The medieval town of Stein am Rhein lies where the Rhine leaves Lake Constance to continue its course through Switzerland. Its 11th-century monastery still stands, and the town's alleys and waterfront are picture-perfect.

Closer to Austria, Arbon (00 41 71 440 1380; started out as a Roman fort, then became a prosperous merchant town. Its half-timbered buildings contrast with the art nouveau architecture that sprung up in the late 19th century. Today, the annual highlight is the June lake festival, culminating in a huge fireworks display, best viewed from the 3km promenade (see; this year the display is on 23 June). Later in the summer, the Swiss national holiday on 1 August is marked by fireworks displays all along the Swiss shore.

A few kilometres south of Arbon, the monastery town of St Gallen (00 41 71 227 37 37; is best known for the richly decorated library in its abbey, a World Heritage Site.


The German town that gave the lake its name has grown into a thriving university town, and is the unofficial capital of the lake region. The Swiss border runs alongside the town. The close proximity to a neutral country spared the city Allied bombing during the Second World War. Visit it for the Altstadt, the Münster and its lively shopping, or alternatively, you can use it as a base for exploring the surrounding region.

The 15th-century Council is commemorated by theinitially controversial statue of Imperia, a courtesan, at the entrance to the harbour. Erected in 1993, the curvaceous figure holds a naked Emperor and Pope in her hands.


In the Middle Ages the Frankish kingdom of Bodama held sway, from which is derived the modern name used by the Germans: Bodensee. However, in English it is known as Lake Constance, and most European languages use a variation of the name. The reason: in 1414 the good and the great of Europe gathered in the previously little-known town of Konstanz for a church council, convened to adjudicate between three claimants to the Papal office. Discussions lasted for four years - and the town boomed as church officials, princes, clerks and all the attendant entourages settled in. Since then, the town and lake have shared the same name.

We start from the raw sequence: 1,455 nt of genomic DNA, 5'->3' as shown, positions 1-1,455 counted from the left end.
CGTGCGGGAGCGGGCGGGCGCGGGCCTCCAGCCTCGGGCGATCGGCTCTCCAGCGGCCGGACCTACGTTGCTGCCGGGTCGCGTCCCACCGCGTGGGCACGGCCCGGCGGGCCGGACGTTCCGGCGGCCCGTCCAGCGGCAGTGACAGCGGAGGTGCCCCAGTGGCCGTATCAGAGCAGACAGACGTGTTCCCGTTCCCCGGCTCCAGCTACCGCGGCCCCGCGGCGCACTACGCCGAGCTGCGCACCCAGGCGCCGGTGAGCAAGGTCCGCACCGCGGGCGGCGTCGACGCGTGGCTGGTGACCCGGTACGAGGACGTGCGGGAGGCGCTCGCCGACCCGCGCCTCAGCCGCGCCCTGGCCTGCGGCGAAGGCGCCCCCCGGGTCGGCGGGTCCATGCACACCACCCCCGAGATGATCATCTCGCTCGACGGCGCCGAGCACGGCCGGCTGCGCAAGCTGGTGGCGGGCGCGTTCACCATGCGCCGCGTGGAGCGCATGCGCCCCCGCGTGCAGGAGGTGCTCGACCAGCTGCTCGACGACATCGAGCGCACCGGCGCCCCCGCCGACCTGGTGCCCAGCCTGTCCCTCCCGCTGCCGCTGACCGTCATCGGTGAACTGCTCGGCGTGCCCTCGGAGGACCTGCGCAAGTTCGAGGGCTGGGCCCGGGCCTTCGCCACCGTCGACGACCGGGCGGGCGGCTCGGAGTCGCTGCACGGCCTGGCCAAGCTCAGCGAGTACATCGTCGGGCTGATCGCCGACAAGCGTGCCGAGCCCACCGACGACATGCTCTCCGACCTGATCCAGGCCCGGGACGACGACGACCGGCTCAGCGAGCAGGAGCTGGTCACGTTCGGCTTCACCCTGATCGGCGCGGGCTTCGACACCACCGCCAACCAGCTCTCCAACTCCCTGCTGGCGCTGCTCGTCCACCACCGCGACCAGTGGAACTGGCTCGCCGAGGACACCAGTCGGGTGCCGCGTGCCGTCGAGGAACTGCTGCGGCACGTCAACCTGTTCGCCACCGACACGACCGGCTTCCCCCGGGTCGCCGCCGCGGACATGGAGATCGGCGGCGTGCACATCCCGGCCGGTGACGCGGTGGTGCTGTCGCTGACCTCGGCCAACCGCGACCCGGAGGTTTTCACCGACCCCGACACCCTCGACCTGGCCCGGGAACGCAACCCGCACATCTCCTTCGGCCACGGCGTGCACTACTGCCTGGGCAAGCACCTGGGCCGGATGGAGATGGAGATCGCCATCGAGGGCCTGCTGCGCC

You might also hear the expression "Swabian Sea". The southern part of Germany adjoining Lake Constance is the ancient region of Swabia. German is the language of choice around the lake and on related websites; few concessions are made to speakers of other languages.


Yes, and sail, windsurf or canoe. Sand and pebble beaches are dotted round the lake, and there are summer lidos or swimming pools in Meersburg, Immenstaad, Wallhausen, Wasserburg, Bregenz and Arbon. With its 536sq km of water (20 times the area of Loch Lomond), the lake is a magnet for sailors, and there are marinas in several towns. Regattas and sailing competitions take place throughout the summer months, including the long-distance Rund Um and Match Race Germany (

Kressbronn is a family friendly base for water-based activities, including supervised sailing lessons for children, and a chance to prepare for the Bodensee sailing licence or canoe tours (00 49 7543 96650; See for information on sailing.


German Rail/Deutsche Bahn (08702 43 53 63; sells tickets for the 11-hour journey from London Waterloo via Brussels, Cologne and Baden-Baden; the final stretch from Offenburg comprises a spectacular route through the Black Forest and ends in Konstanz (many other departures are available). A typical return fare from London is £130.